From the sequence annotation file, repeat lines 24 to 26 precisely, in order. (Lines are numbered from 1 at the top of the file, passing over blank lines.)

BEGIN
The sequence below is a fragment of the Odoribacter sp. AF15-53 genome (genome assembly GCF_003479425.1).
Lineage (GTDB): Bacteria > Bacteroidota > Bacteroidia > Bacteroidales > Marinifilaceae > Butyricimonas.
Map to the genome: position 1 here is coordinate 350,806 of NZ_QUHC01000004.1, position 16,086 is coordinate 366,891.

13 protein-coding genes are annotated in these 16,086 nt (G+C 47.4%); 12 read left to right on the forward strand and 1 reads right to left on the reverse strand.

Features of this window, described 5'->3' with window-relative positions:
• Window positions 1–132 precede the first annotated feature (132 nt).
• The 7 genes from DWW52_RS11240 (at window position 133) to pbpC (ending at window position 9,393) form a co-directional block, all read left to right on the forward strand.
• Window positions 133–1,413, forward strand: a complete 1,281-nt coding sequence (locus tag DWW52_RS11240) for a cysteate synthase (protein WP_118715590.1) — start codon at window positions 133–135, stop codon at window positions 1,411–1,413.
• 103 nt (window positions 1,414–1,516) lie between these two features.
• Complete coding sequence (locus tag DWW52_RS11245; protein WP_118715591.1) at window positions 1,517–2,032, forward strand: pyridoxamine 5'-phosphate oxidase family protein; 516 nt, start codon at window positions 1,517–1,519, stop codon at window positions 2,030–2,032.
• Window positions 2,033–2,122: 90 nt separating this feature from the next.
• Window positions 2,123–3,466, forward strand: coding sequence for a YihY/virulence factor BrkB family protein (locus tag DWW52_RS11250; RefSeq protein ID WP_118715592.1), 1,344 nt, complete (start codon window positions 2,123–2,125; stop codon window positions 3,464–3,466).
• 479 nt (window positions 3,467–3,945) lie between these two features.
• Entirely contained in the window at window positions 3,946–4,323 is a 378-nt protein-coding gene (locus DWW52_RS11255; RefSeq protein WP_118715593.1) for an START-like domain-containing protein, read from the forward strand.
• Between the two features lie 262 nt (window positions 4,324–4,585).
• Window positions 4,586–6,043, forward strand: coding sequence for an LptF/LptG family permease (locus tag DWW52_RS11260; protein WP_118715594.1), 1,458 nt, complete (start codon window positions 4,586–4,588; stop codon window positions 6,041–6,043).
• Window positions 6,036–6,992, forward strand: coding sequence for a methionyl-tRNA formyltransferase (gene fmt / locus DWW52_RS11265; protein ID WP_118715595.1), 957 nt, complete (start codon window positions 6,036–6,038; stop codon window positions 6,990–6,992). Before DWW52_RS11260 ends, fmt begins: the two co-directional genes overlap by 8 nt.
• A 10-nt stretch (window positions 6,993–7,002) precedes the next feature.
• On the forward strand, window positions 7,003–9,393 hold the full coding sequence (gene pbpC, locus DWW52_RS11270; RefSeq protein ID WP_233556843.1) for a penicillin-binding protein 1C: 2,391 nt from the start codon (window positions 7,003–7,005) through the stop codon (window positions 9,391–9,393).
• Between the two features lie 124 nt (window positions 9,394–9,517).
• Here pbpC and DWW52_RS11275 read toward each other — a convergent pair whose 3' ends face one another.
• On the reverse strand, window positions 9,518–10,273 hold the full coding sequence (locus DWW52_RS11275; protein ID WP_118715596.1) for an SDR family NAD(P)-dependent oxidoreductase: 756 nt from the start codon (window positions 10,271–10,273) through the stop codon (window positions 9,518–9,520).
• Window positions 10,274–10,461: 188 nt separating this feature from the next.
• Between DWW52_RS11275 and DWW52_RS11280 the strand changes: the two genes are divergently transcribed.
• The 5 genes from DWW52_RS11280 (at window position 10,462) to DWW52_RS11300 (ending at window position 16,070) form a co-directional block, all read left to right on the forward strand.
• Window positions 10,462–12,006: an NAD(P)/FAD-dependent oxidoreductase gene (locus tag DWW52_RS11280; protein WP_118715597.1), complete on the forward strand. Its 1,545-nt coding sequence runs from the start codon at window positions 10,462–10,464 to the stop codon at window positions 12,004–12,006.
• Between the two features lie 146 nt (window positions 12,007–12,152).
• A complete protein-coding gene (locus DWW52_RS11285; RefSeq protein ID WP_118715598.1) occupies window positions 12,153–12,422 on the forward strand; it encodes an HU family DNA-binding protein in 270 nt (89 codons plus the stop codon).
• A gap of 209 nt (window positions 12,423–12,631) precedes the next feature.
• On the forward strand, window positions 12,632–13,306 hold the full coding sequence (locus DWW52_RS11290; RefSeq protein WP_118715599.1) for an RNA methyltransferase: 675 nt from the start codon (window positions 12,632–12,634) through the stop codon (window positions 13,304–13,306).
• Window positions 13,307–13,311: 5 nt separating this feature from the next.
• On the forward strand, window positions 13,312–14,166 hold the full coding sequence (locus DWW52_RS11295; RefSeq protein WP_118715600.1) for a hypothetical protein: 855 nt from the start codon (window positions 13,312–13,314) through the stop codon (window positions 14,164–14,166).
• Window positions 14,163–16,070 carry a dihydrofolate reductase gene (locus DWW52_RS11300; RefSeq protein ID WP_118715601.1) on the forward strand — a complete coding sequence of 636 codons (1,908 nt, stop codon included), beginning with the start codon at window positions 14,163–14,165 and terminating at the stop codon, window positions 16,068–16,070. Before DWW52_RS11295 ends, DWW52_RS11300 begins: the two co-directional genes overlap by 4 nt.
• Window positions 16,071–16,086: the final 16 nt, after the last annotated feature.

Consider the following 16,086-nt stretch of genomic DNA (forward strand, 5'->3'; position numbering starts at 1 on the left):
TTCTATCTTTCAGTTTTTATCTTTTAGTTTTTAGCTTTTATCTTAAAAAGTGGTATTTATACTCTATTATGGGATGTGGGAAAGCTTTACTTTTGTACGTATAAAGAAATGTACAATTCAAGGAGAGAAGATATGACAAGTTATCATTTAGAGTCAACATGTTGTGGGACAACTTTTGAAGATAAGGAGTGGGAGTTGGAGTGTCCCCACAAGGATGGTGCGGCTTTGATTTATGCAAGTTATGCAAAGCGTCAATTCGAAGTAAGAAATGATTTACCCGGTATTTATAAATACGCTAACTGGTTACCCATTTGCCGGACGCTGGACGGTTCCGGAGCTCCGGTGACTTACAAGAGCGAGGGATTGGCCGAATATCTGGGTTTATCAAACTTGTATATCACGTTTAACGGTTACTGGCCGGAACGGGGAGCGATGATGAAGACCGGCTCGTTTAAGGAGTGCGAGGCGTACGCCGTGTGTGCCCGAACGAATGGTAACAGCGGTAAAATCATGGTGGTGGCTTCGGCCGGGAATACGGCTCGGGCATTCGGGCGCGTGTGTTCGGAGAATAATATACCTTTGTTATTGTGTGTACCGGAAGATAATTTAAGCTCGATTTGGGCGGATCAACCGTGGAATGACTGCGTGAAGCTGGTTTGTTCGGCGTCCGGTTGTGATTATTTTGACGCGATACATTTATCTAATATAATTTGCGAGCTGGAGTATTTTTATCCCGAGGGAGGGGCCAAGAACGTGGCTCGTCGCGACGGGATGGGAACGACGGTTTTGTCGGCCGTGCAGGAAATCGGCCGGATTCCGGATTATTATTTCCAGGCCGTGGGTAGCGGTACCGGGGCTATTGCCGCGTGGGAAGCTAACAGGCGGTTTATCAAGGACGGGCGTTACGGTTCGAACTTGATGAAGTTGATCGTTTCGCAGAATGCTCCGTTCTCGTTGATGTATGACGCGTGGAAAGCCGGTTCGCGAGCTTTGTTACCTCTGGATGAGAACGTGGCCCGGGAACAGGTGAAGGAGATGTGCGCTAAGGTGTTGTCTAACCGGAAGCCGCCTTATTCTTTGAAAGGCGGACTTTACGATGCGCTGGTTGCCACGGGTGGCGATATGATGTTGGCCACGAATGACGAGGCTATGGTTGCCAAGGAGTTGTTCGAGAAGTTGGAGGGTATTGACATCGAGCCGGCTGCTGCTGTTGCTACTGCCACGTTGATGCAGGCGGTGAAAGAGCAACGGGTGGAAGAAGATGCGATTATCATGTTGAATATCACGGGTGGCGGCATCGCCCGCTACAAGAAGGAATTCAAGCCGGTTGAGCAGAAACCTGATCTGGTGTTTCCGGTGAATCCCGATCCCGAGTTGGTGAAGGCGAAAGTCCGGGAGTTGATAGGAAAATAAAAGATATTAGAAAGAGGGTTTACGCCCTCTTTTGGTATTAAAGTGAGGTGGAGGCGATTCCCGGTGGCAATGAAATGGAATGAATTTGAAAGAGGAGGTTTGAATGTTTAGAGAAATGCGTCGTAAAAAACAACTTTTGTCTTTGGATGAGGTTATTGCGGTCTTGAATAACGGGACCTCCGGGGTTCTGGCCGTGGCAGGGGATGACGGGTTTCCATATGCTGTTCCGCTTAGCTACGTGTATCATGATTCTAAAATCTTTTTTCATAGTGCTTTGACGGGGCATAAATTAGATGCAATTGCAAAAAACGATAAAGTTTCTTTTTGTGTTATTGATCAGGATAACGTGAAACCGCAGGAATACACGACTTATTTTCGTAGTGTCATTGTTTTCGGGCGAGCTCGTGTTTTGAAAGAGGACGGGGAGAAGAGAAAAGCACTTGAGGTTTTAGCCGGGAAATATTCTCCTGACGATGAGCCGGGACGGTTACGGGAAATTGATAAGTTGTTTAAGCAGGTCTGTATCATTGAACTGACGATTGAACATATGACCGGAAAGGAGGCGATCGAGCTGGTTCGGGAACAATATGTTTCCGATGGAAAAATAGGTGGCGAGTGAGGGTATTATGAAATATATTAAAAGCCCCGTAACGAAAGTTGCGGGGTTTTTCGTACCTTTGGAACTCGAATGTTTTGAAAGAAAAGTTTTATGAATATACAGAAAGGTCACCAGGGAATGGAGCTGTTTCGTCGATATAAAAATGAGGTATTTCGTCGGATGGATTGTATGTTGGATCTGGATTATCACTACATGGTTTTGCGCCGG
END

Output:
• Between DWW52_RS11275 and DWW52_RS11280 the strand changes: the two genes are divergently transcribed.
• The 5 genes from DWW52_RS11280 (at window position 10,462) to DWW52_RS11300 (ending at window position 16,070) form a co-directional block, all read left to right on the forward strand.
• Window positions 10,462–12,006: an NAD(P)/FAD-dependent oxidoreductase gene (locus tag DWW52_RS11280; protein WP_118715597.1), complete on the forward strand. Its 1,545-nt coding sequence runs from the start codon at window positions 10,462–10,464 to the stop codon at window positions 12,004–12,006.